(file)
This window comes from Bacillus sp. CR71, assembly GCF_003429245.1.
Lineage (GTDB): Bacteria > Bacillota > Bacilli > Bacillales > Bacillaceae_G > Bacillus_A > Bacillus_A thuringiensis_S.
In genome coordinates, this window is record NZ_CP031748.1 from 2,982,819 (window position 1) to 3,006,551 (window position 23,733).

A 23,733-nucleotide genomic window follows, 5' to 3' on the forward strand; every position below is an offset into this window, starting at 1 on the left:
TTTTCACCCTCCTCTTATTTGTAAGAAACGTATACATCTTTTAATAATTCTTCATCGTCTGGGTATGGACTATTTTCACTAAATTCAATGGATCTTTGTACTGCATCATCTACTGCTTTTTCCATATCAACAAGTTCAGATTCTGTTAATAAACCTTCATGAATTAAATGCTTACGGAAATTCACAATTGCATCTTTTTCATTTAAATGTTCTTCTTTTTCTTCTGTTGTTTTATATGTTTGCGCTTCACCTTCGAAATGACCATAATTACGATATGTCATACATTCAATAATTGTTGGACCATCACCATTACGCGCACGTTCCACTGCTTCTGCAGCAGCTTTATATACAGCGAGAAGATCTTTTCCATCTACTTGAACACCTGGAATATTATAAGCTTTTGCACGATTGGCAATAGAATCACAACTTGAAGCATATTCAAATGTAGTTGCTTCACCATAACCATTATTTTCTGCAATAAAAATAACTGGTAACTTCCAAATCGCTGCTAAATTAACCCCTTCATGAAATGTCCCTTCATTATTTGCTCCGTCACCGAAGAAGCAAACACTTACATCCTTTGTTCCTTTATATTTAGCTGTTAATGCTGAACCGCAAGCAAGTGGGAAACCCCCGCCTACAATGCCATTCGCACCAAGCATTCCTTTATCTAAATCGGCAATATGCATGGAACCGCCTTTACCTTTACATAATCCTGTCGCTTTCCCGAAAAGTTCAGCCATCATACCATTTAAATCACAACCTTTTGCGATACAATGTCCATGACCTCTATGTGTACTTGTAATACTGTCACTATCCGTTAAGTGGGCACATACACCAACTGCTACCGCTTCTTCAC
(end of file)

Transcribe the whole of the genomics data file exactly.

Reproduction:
This window comes from Bacillus sp. CR71, assembly GCF_003429245.1.
Lineage (GTDB): Bacteria > Bacillota > Bacilli > Bacillales > Bacillaceae_G > Bacillus_A > Bacillus_A thuringiensis_S.
In genome coordinates, this window is record NZ_CP031748.1 from 2,982,819 (window position 1) to 3,006,551 (window position 23,733).

A 23,733-nucleotide genomic window follows, 5' to 3' on the forward strand; every position below is an offset into this window, starting at 1 on the left:
TTTTCACCCTCCTCTTATTTGTAAGAAACGTATACATCTTTTAATAATTCTTCATCGTCTGGGTATGGACTATTTTCACTAAATTCAATGGATCTTTGTACTGCATCATCTACTGCTTTTTCCATATCAACAAGTTCAGATTCTGTTAATAAACCTTCATGAATTAAATGCTTACGGAAATTCACAATTGCATCTTTTTCATTTAAATGTTCTTCTTTTTCTTCTGTTGTTTTATATGTTTGCGCTTCACCTTCGAAATGACCATAATTACGATATGTCATACATTCAATAATTGTTGGACCATCACCATTACGCGCACGTTCCACTGCTTCTGCAGCAGCTTTATATACAGCGAGAAGATCTTTTCCATCTACTTGAACACCTGGAATATTATAAGCTTTTGCACGATTGGCAATAGAATCACAACTTGAAGCATATTCAAATGTAGTTGCTTCACCATAACCATTATTTTCTGCAATAAAAATAACTGGTAACTTCCAAATCGCTGCTAAATTAACCCCTTCATGAAATGTCCCTTCATTATTTGCTCCGTCACCGAAGAAGCAAACACTTACATCCTTTGTTCCTTTATATTTAGCTGTTAATGCTGAACCGCAAGCAAGTGGGAAACCCCCGCCTACAATGCCATTCGCACCAAGCATTCCTTTATCTAAATCGGCAATATGCATGGAACCGCCTTTACCTTTACATAATCCTGTCGCTTTCCCGAAAAGTTCAGCCATCATACCATTTAAATCACAACCTTTTGCGATACAATGTCCATGACCTCTATGTGTACTTGTAATACTGTCACTATCCGTTAAGTGGGCACATACACCAACTGCTACCGCTTCTTCAC